(Indira Banerjee and J.K. Maheshwari, JJ.)
Dr. J. Vijayan & Others ___________________________ Appellant(s);
State of Kerala & Others ________________________ Respondent(s).
Civil Appeal No. 5037 of 2022 [Arising out of S.L.P. (C) No. 24287 of 2018], decided on August 2, 2022
The Judgment of the Court was delivered by
Indira Banerjee, J.:—
1. Leave granted.
2. The University Grants Commission Act, 1956, hereinafter referred to as “the UGC Act”, was enacted to make provisions for the coordination and determination of standards in universities and for that purpose to establish a University Grants Commission, hereinafter referred to as “UGC”.
3. Section 20 of the UGC Act provides:
“20. Directions by the Central Government –
(1) In the discharge of its functions under this Act, the Commission shall be guided by such directions on questions of policy relating to national purposes as may be given to it by the Central Government.
(2) If any dispute arises between the Central Government and the Commission as to whether a question is or is not a question of policy relating to national purposes, the decision of the Central Government shall be final.”
4. In exercise of the powers conferred under Clauses (e) and (g) of subsection (1) of Section 26 of the UGC Act 1956, the Ministry of Human Resource Development of the Government of India framed the University Grants Commission (Minimum Qualifications for Appointment of Teachers and Academic Staff in Universities and Colleges and Other Measures for the Maintenance of Standards in Higher Education) Regulations, 2010, hereinafter referred to as the “UGC Regulations”.
5. Regulation 2.0.0 of the UGC Regulations is reproduced hereinbelow :—
“2.0.0 PAY SCALES, PAY FIXATION FORMULA AND AGE OF SUPERANNUATION, ETC.
2.1.0 The revised scales of pay and other service conditions including age of superannuation in central universities and other institutions maintained and/or funded by the University Grants Commission (UGC), shall be strictly in accordance with the decision of the Central Government, Ministry of Human Resource Development (Department of Education), as contained in Appendix-I.
2.2.0 The pay scale shall, in the central universities and other institutions maintained and/or funded by the UGC, be fixed in accordance with the pay “fixation formula” developed by the UGC and approved by the Ministry of Human Resource Development (MHRD), as contained in Appendix-II.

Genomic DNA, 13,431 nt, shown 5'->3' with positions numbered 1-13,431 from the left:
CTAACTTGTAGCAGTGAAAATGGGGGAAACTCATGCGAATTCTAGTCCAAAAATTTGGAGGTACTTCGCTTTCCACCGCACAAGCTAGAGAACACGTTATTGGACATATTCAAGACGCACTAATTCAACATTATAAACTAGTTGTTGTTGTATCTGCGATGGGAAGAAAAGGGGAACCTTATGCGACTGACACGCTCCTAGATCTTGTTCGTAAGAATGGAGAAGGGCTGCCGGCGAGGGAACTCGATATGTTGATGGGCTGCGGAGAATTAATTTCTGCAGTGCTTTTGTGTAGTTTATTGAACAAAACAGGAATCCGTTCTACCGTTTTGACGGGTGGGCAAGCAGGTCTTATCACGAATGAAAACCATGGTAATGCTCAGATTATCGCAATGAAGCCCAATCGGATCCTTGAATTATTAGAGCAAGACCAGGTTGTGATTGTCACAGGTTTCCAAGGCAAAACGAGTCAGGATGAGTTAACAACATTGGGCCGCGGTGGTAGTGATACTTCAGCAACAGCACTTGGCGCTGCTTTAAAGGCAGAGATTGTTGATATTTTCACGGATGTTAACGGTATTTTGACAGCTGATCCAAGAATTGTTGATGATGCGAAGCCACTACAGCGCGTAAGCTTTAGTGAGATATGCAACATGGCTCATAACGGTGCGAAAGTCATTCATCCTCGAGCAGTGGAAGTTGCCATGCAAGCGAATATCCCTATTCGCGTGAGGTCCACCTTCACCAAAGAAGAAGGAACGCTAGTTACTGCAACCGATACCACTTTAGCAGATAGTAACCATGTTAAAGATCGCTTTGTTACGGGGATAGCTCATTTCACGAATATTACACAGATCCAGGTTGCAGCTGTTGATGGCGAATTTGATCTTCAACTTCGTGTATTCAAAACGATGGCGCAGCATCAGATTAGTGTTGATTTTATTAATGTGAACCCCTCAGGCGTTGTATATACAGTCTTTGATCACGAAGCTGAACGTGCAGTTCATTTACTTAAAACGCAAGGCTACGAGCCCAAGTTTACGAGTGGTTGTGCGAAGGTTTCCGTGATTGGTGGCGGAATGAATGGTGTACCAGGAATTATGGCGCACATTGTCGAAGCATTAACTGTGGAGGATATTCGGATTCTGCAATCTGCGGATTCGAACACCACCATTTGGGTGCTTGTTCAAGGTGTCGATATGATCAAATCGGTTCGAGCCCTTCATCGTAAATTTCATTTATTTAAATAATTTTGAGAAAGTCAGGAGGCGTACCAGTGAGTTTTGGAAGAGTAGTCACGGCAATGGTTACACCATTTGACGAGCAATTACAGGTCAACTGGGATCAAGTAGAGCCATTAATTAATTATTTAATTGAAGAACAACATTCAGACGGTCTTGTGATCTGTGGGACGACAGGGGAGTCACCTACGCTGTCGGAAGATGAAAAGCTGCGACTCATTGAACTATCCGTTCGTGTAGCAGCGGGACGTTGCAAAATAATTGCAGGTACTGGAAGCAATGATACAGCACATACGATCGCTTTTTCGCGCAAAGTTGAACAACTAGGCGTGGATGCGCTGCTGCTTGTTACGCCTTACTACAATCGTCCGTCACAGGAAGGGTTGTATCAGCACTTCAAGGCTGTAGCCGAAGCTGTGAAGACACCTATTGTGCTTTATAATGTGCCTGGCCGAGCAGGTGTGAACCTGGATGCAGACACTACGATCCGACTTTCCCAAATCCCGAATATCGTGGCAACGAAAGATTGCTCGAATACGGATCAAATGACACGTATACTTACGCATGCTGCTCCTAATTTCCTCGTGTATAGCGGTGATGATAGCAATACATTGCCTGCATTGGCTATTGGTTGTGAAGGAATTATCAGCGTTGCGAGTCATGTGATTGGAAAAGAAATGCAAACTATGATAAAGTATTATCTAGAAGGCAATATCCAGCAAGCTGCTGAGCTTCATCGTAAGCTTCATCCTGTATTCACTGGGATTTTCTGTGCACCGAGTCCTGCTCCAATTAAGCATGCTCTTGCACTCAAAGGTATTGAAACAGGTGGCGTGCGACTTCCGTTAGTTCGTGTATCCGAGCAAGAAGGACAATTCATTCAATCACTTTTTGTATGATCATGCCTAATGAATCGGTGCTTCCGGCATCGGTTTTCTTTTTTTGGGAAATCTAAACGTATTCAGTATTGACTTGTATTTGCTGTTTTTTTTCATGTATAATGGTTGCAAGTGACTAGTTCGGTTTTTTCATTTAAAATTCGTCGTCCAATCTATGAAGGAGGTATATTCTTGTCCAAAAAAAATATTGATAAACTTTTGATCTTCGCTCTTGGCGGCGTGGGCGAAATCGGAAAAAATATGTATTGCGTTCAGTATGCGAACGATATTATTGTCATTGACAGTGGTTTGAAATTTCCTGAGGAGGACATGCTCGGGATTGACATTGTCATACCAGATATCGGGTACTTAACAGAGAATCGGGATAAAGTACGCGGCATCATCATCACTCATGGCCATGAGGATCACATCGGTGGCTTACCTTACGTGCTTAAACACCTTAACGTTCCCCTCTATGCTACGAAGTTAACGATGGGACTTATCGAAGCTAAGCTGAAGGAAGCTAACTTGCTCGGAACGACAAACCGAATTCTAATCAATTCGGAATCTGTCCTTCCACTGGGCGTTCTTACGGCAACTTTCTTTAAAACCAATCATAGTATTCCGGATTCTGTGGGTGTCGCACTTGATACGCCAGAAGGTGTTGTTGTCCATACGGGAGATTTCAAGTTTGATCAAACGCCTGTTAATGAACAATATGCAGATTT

2.3.0 The pay fixation formula for teachers shall apply for other positions in the Library and Physical Education and Sports cadres in the Central Universities and Colleges thereunder and Institutions Deemed to be Universities whose maintenance expenditure is met by the UGC.2.3.1. The revised scales of pay and age of superannuation as provided in Clause 2.1.0 above, may also be extended to Universities, colleges and other higher educational institutions coming under the purview of the State Legislature and maintained by the State Governments, subject to the implementation of the scheme as a composite one in adherence of the terms and conditions laid down in the MHRD notifications provided as Appendix I and in the MHRD letter No. F.1-7/2010-U II dated 11 May, 2010 with all conditions specified by the UGC in these Regulations and other Guidelines.
2.3.2. Subject to the availability of vacant positions and fitness, teachers such as Assistant Professor, Associate Professor and Professor only, may be re-employed on contract appointment beyond the age of superannuation, as applicable to the concerned University, college and Institution, up to the age of seventy years.
Provided further that all such re-employment shall be strictly in accordance with the guidelines prescribed by the UGC, from time to time.
2.3.3. All other aspects which are not covered in these Regulations, on applicability, financial assistance, date of implementation of revised pay and allowances and payment of arrears, etc. shall be as laid down in the MHRD Notifications provided as Appendix-I of these Regulations and the MHRD letter No. F.1-7/2010-U II dated 11 May, 2010.”
6. The UGC Regulations provided that the revised scale of pay and other service conditions shall be in accordance with Appendix-I, the relevant extract whereof is reproduced hereinbelow :—
8. Other terms and conditions :
(f) Age of Superannuation:
(i) In order to meet the situation arising out of shortage of teachers in universities and other teaching institutions and the consequent vacant positions therein, the age of superannuation for teachers in Central Educational Institutions has already been enhanced to sixty five years, vide the Department of Higher Education letter No. F. No. 119/2006/U.II dated 23.3.2007, for those involved in class room teaching in order to attract eligible persons to the teaching career and to retain teachers in service for a longer period. Consequent on upward revision of the age of superannuation of teachers, the Central Government has already authorized the Central Universities, vide Department of Higher Education D.O. letter No. F.I-24/2006-Desk(U) dated 30.03.2007 to enhance the age of superannuation of Vice-Chancellors of Central Universities from 65 years to 70 years, subject to amendments in the respective statutes, with the approval of the competent authority (Visitor in the case of Central Universities).
(p) Applicability of the Scheme: